EUR/USD’s post Italian referendum rally could be a bull trap
Fawad Razaqzada December 5, 2016 5:43 PM
<p>Well, no one can say that they didn’t see that coming. After Brexit and US elections, stocks rallied hard after an initial wobble. The same, […]</p>
Well, no one can say that they didn’t see that coming. After Brexit and US elections, stocks rallied hard after an initial wobble. The same, albeit to a lesser degree, has now happened in stocks with the case of the Italian referendum. In FX markets, the EUR/USD dropped to near the 1.05 handle overnight before bouncing back to climb above 1.07. It is just the way the markets function. But it is also worth pointing out the fact that the outcome of the Italian referendum was expected and was thus less of a shock than say Brexit or Donald Trump’s victory. What’s more, the markets have welcomed news out of Austria, where the Far Right anti-establishment and anti-EU candidate lost the election. Supporting sentiment further has been this morning’s mostly stronger-than-expected economic data from Europe with the UK’s services sector PMI suggesting growth continued to strengthen at its fastest pace since January and retail sales in the Eurozone increased by a cool 1.1% month-over-month in October.
Fundamentally, our long term bearish outlook on the EUR/USD has not changed. But in the near term, there is an increased risk for a larger counter-trend move before the bearish trend probably resumes. The EUR/USD will probably make its next big move on Thursday in reaction to the ECB’s policy meeting and press conference and then next Wednesday when the US Federal Reserve will mostly likely hike interest rates. Investors will want to know whether the ECB will extend its QE programme beyond the intended end date of March 2017, and how aggressive or otherwise the Fed will be in tightening US monetary policy. If these fundamental events still point to widening disparity between policy stances in the Eurozone and the US then the EUR/USD will most likely start its descend towards parity, after all.
Technical outlook: expect more chop in EUR/USD
In reaction to the outcome of the Italian referendum, the EUR/USD dropped overnight to test liquidity (sell stop orders) below the recent range around 1.0520. Here, it once again found support from the long-term between 1.0460 and 1.0525. After a gap and a sharp move lower, it was always likely to bounce back, in part due to profit-taking. But the size of the rally from the day’s low suggests that bullish speculators also stepped in to defend their ground here. As result, the EUR/USD has now climbed above the recent range high to test liquidity there (buy stop orders). The bulls will now want to see the EUR/USD hold above the 1.0660/85 area in order to see a potential rally towards the next key resistance area of 1.0850/80, which was formerly support. Ahead of this key area is another short-term resistance around 1.0725, which also needs to be watched very closely.
If the EUR/USD falls back below the broken 1.0660/85 resistance on a closing basis then this would be deemed a bearish outcome. It is also worth pointing out a couple of things here. First that the long-term charts still point lower. Second, the repeated bounces around the 1.05 handle (or more specifically 1.0460-1.0525) means lots of sell stops will be building up below here. In other words, this rally could be a trap for the bulls. Once/if the bearish trend resumes, the cluster of sell stop orders below the recent range will likely act like a magnet to pull price down before we see another large leg lower. For now though, the past of short-term path of least resistance appears to be to the upside. But traders will need to be wary of the long term picture, which is still bearish.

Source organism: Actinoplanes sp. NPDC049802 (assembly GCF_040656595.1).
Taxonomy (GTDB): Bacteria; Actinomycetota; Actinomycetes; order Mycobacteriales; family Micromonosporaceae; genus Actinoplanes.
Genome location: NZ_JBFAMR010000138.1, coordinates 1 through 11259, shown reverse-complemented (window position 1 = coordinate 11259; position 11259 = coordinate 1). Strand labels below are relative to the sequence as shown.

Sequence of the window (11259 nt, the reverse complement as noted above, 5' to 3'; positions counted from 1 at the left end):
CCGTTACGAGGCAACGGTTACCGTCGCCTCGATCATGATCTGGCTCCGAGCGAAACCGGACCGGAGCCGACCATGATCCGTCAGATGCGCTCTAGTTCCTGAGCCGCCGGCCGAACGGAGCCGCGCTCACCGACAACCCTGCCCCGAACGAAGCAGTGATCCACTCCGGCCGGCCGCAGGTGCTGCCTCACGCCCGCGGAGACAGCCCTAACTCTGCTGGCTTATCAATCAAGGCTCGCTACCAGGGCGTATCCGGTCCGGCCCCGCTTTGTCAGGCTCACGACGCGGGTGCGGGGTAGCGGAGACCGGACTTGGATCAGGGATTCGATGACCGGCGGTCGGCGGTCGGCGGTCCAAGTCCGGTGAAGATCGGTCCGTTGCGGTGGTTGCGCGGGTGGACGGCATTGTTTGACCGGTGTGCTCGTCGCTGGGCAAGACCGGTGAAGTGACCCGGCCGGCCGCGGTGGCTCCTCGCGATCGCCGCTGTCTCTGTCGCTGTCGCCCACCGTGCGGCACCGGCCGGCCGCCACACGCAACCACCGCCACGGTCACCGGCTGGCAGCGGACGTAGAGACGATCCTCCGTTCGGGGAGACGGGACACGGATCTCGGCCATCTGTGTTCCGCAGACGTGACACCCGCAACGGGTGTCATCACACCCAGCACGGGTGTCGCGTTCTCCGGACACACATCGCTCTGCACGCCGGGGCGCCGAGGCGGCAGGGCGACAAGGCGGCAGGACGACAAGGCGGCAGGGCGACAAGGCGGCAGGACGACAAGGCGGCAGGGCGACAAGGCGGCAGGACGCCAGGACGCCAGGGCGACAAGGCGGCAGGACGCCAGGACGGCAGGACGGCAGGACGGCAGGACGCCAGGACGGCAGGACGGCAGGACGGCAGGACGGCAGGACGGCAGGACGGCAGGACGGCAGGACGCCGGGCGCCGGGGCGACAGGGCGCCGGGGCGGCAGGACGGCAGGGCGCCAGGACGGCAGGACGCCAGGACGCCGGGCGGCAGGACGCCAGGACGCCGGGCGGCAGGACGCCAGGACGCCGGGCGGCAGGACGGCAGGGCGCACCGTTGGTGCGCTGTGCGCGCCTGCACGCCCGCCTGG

StoneX Financial Ltd (trading as “City Index”) is an execution-only service provider. This material, whether or not it states any opinions, is for general information purposes only and it does not take into account your personal circumstances or objectives. This material has been prepared using the thoughts and opinions of the author and these may change. However, City Index does not plan to provide further updates to any material once published and it is not under any obligation to keep this material up to date. This material is short term in nature and may only relate to facts and circumstances existing at a specific time or day. Nothing in this material is (or should be considered to be) financial, investment, legal, tax or other advice and no reliance should be placed on it.
No opinion given in this material constitutes a recommendation by City Index or the author that any particular investment, security, transaction or investment strategy is suitable for any specific person. The material has not been prepared in accordance with legal requirements designed to promote the independence of investment research. Although City Index is not specifically prevented from dealing before providing this material, City Index does not seek to take advantage of the material prior to its dissemination. This material is not intended for distribution to, or use by, any person in any country or jurisdiction where such distribution or use would be contrary to local law or regulation.